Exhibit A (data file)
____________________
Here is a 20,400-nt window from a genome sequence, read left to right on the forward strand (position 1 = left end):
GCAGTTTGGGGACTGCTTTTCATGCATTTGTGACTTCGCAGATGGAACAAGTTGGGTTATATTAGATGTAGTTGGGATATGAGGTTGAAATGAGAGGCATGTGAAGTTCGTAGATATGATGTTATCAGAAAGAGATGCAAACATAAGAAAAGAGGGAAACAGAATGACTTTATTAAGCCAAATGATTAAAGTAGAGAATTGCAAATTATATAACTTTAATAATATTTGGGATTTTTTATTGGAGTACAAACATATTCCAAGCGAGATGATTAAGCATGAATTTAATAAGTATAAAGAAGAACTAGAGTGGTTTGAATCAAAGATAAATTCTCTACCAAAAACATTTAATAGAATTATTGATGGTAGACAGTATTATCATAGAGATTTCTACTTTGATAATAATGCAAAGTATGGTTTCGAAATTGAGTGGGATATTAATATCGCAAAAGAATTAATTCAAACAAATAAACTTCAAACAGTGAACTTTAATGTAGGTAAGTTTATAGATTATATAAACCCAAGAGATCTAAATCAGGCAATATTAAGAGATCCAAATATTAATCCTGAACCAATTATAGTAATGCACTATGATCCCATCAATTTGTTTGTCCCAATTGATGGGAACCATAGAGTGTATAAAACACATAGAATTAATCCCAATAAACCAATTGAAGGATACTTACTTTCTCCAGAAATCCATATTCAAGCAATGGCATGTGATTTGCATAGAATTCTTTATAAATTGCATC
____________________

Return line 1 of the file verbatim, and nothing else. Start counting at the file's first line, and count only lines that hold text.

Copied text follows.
Here is a 20,400-nt window from a genome sequence, read left to right on the forward strand (position 1 = left end):